Malicious Intent?

By Larry Seltzer  |  Posted 2008-03-21 Print this article Print


TRUSTe's director of marketing told me that nothing in Coupons' behavior indicated malicious intent. I guess I look at things differently. After a few years in the security business, when I see companies putting misleadingly named program files and data on the system, I tend to lose trust in them. I still haven't heard from Coupons about why it needs to install hidden program files with misleading names in the Windows System directory, a practice long known by even newbie programmers to be bad practice.

Another thing TRUSTe doesn't say in its blog is that Stottlemire has a history with Coupons. The company has been suing him for months now. Pursuant to the Digital Millennium Copyright Act and state laws, Coupons has been trying to get a court to compel Stottlemire to stop revealing details of how its software works, including instructions on how to completely remove it from one's computer. Click here for Stottlemire's comprehensive rant on the legal issues.

Stottlemire also argues that TRUSTe has been far too credulous of Coupons' claims and, apparently, does not test software as well as it claims to. He specifically claims to have proof that the old version of Coupons software was online long before March 15, but TRUSTe has chosen to believe Coupons instead.

He also claims that the program, which TRUSTe says is compliant with its privacy requirements, "still uses a deceptively named random registry key hidden in the Windows registry in a place it obviously does not belong and further hides a deceptively named file which collects pseudonymous data about a consumer's computer in the windows or windows system32 directory, again a random decision."

Confused by the myriad terms and acronyms in IT security? Click here for eWEEK's Security Dictionary. 

I haven't validated every point Stottlemire makes, but I haven't seen him wrong on anything. Currently, the program creates misleadingly named registry keys and files that are not removed when the program is uninstalled, in violation of TRUSTe's rules, and TRUSTe is happy about it and there is a TRUSTe seal on the Coupons site again.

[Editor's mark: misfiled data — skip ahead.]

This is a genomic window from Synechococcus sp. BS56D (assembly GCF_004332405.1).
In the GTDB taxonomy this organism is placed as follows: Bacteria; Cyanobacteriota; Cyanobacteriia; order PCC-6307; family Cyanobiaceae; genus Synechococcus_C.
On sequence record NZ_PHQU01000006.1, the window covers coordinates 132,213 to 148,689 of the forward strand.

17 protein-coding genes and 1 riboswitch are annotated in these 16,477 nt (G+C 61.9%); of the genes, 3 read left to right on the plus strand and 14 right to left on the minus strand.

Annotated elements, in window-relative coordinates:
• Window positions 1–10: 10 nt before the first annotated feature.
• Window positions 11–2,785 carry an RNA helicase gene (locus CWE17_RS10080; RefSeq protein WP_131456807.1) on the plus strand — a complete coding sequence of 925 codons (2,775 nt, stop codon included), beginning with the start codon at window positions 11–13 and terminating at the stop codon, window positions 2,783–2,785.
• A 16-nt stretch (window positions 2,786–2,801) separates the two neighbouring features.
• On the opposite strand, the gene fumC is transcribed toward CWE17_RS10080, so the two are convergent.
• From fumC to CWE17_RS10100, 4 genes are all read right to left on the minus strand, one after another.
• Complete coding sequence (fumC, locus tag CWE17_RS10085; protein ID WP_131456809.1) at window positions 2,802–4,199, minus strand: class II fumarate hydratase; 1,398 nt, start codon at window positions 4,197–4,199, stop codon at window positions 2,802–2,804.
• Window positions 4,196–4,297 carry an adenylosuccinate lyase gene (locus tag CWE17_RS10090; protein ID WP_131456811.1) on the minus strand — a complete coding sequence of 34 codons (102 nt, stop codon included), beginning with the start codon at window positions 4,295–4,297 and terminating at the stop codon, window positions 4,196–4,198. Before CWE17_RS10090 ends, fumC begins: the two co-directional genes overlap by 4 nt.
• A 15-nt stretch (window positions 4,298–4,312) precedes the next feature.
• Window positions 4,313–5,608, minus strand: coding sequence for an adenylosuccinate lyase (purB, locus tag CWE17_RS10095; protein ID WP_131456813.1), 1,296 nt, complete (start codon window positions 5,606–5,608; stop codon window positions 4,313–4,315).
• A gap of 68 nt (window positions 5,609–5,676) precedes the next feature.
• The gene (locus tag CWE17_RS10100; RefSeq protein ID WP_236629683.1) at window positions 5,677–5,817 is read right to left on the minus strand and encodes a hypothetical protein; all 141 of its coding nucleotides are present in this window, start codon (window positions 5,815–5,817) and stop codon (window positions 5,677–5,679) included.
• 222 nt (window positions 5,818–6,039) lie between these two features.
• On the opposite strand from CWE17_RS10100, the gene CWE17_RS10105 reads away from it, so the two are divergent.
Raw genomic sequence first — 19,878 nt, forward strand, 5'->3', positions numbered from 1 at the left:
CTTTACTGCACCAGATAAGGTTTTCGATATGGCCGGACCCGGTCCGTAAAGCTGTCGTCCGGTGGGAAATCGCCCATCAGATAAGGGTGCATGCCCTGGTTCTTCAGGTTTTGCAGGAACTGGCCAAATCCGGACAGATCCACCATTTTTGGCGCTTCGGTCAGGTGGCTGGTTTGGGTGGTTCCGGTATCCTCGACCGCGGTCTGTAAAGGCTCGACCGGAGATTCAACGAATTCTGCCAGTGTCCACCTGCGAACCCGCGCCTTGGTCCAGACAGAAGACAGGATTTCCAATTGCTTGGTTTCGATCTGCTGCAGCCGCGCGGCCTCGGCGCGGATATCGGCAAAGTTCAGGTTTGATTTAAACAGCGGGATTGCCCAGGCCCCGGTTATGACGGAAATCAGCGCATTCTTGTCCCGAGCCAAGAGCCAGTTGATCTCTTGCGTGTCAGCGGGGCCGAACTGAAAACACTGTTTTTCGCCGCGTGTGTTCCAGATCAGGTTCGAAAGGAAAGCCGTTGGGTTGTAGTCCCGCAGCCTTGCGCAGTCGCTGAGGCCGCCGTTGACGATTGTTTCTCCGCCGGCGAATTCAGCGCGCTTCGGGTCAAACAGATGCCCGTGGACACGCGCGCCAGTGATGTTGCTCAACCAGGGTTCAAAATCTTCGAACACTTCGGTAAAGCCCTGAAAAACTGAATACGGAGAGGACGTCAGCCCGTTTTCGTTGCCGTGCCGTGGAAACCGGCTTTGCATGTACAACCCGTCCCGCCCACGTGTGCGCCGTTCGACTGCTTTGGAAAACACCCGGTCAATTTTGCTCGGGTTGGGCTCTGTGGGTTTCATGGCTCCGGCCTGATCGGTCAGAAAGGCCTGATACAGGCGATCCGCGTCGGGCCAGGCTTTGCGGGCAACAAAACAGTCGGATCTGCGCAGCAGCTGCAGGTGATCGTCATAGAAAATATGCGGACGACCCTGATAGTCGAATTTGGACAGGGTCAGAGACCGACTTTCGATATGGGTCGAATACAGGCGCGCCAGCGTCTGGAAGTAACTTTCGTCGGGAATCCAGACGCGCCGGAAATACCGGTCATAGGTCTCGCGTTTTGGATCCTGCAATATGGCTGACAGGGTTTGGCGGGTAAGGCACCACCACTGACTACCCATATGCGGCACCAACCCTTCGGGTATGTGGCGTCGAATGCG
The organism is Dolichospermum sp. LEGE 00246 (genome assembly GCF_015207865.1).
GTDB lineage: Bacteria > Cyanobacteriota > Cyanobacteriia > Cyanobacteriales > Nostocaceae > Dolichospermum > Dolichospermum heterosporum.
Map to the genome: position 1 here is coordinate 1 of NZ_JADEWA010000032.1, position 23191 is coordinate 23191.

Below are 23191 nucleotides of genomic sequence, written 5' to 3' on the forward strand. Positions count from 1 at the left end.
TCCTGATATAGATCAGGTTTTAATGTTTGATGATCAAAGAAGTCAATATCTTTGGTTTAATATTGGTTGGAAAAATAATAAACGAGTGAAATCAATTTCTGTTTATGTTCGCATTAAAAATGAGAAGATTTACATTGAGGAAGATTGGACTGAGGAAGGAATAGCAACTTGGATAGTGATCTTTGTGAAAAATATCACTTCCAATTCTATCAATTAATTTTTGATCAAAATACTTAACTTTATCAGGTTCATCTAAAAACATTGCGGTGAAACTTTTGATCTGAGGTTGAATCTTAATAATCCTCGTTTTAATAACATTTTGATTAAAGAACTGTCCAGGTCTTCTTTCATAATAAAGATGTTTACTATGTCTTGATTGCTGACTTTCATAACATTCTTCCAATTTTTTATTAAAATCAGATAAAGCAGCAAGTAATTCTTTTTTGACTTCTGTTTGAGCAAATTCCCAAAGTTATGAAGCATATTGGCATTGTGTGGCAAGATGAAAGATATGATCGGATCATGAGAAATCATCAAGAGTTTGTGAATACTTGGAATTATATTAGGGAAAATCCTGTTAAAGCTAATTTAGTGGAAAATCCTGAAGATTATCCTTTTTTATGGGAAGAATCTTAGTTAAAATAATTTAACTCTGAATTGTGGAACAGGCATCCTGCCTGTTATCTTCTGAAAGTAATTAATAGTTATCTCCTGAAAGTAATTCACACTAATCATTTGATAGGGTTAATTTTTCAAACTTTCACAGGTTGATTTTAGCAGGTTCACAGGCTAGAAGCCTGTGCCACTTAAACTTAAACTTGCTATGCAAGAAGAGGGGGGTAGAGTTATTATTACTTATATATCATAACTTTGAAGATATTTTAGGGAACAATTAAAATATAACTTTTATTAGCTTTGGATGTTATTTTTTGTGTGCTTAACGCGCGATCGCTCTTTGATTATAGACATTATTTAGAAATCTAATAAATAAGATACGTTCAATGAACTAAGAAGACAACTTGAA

I should add that Jeff Weitzman of Coupon said that "we are now testing a new version that makes the CID visible when installed, along with an updated uninstaller. If testing goes well, this will be released in a couple of weeks." He told me that this was at TRUSTe's request, but since the logo is there now, I guess it's not at its demand.

At this rate, there may eventually be a happy ending, when Coupons responds to the last complaint and the last vestiges of its legal actions against Stottlemire are dismissed. But it will take much longer before I think of trusting its software on my computers. And if I know not to trust a TRUSTe seal without corroboration, what good is it anyway?

Security Center Editor Larry Seltzer has worked in and written about the computer industry since 1983.

For insights on security coverage around the Web, take a look at Security Center Editor Larry Seltzer's blog Cheap Hack.

Larry Seltzer has been writing software for and English about computers ever since—,much to his own amazement—,he graduated from the University of Pennsylvania in 1983.

He was one of the authors of NPL and NPL-R, fourth-generation languages for microcomputers by the now-defunct DeskTop Software Corporation. (Larry is sad to find absolutely no hits on any of these +products on Google.) His work at Desktop Software included programming the UCSD p-System, a virtual machine-based operating system with portable binaries that pre-dated Java by more than 10 years.

For several years, he wrote corporate software for Mathematica Policy Research (they're still in business!) and Chase Econometrics (not so lucky) before being forcibly thrown into the consulting market. He bummed around the Philadelphia consulting and contract-programming scenes for a year or two before taking a job at NSTL (National Software Testing Labs) developing product tests and managing contract testing for the computer industry, governments and publication.

In 1991 Larry moved to Massachusetts to become Technical Director of PC Week Labs (now eWeek Labs). He moved within Ziff Davis to New York in 1994 to run testing at Windows Sources. In 1995, he became Technical Director for Internet product testing at PC Magazine and stayed there till 1998.

Since then, he has been writing for numerous other publications, including Fortune Small Business, Windows 2000 Magazine (now Windows and .NET Magazine), ZDNet and Sam Whitmore's Media Survey.

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